At St John’s Wood Dentist, we know that regular tooth brushing is not only essential for adults but for children too. It’s important to start this habit from a young age, as it will help it become part of an everyday routine. It’s helpful for children to see their caregivers lead by example, as young kids love to imitate. By making it a daily family activity, it is more likely to become the norm for your child.
Why should your children brush their teeth every day?
Daily brushing helps prevent tooth decay, as it removes the bacteria and plaque that causes this. Cavities can cause pain, in turn making eating difficult, so every effort should be made to keep your kids’ teeth as healthy and strong as possible. The health of their teeth in childhood can have a real impact on the health of their adult teeth, as well as their self-esteem, so it’s incredibly important to establish best practice early on. Babies’ teeth should be brushed from when they first appear; by the time kids are three, most will have a full set, and by then the habit of brushing should be established.
How to brush a child's teeth:
(You can adapt this according to your child’s needs, as all children are different)
- Explain what you’re about to do
- Sit or stand behind your child
- Gently cup their chin, then brush their top and bottom teeth, followed by the front teeth (tip: for babies and toddlers up to the age of three, use a tiny amount of toothpaste; children aged between 3 and 6 should have an amount no bigger than a pea)
- Discourage your child from swallowing the toothpaste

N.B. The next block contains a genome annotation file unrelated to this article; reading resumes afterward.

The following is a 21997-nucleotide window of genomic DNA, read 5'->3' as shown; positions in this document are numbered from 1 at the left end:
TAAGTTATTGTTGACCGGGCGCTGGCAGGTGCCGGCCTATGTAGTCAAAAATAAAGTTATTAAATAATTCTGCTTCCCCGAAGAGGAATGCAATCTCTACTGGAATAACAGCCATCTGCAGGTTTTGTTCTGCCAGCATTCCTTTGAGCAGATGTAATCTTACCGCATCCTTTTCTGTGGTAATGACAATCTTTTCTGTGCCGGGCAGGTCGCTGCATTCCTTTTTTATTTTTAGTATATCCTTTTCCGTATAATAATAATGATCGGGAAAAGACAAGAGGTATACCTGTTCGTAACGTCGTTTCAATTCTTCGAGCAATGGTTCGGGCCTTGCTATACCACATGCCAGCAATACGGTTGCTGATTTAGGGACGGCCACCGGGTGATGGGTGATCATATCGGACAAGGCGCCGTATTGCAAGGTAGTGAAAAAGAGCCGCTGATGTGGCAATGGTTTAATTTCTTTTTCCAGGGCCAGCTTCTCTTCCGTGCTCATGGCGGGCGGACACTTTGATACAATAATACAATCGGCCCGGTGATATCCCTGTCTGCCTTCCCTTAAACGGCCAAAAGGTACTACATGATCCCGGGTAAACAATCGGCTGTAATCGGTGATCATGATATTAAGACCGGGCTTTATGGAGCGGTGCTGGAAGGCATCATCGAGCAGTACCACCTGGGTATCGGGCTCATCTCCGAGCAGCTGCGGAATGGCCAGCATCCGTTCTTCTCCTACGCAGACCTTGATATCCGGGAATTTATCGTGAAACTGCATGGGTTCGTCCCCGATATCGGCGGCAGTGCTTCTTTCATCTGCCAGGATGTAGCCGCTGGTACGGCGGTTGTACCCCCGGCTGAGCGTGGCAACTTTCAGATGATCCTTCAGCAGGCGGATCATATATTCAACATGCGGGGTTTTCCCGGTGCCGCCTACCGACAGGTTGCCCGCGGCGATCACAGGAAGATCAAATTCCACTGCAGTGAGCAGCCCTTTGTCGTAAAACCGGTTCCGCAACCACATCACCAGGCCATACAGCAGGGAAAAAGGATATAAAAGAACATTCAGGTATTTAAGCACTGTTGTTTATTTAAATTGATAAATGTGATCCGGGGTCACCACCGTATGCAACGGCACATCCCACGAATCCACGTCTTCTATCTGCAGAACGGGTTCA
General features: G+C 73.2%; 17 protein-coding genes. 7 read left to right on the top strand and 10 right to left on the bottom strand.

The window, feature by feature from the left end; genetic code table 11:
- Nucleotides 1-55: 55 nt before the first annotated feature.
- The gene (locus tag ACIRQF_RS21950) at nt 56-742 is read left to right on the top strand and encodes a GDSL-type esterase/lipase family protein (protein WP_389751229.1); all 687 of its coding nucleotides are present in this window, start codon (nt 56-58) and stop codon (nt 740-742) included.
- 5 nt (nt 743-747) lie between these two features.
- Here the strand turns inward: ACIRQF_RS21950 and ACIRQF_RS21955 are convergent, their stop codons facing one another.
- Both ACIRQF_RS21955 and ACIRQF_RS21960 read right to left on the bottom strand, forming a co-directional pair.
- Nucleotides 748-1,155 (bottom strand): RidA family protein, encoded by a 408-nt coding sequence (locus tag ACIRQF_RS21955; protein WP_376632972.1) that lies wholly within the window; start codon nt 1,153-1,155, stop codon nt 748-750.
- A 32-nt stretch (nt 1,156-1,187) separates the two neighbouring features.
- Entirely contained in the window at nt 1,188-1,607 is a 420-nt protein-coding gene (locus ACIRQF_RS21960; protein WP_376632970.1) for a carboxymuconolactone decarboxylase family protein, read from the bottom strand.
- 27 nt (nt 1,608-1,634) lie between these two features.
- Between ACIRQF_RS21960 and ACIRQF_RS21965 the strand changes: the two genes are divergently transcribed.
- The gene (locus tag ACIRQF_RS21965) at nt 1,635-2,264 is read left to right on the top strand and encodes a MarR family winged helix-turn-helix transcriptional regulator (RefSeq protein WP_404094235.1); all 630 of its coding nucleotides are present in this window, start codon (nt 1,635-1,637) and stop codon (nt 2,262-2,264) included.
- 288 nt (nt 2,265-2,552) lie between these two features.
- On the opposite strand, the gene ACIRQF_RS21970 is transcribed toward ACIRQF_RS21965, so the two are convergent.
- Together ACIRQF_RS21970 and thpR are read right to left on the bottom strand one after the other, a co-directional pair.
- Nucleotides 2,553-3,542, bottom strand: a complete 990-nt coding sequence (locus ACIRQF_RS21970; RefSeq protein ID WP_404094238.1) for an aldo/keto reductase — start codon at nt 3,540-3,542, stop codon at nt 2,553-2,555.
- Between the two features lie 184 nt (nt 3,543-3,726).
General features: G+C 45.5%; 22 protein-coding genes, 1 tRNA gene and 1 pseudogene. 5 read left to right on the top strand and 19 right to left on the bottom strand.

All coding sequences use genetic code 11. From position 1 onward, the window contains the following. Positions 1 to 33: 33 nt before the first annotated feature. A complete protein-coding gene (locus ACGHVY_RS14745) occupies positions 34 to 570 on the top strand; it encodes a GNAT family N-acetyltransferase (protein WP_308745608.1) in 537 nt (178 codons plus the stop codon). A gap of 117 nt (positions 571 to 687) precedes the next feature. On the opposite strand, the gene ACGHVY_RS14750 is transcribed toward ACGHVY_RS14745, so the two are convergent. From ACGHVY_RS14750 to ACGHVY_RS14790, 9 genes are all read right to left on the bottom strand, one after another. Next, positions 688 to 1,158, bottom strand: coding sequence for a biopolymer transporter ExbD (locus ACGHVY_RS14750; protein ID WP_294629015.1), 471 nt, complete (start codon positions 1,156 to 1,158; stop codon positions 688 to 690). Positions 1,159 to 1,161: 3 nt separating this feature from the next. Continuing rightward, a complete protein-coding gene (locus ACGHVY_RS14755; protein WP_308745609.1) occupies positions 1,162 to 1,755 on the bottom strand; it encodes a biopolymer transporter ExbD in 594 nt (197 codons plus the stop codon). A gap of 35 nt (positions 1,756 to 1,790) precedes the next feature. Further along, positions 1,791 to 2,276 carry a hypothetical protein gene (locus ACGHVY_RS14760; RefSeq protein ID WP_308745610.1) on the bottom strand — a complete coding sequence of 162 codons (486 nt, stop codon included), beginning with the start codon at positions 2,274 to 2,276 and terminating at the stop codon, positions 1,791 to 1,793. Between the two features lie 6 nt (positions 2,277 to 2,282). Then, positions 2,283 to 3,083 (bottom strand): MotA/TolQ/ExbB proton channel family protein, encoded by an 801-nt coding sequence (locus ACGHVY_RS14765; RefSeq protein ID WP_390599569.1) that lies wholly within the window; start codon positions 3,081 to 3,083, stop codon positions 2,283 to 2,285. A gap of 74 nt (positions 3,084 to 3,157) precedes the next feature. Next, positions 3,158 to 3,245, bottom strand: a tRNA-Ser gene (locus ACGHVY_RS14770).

- Supervise brushing until you’re certain they can do it themselves (until they are at least 7, the NHS estimates)
Don’t fret if your child resists; this is perfectly normal. Make it a game, and give the child autonomy by allowing them to choose their own toothpaste in the supermarket, or establish a reward system. It’s good to ensure the brushing happens at the same time each day; for example, just before leaving the house in the morning, and then at night-time once stories have been read. (It’s important not to brush their teeth straight after a meal, however, as this can cause damage: the acid in food softens tooth enamel, and brushing can wear it away. General advice is to wait an hour.)
Regularly take your child to the dentist. Children's check-ups are free in the UK, and bringing them routinely (for example, when you have your own check-up) is a great way to normalise the experience for them, and get them used to the concept. Reading books about the dentist before each visit is a really helpful way to get kids in the mindset for the visit ahead, and turn it into an adventure. It goes without saying, but limit sugar, especially sweets and sugary drinks, as these can be incredibly harmful to young teeth.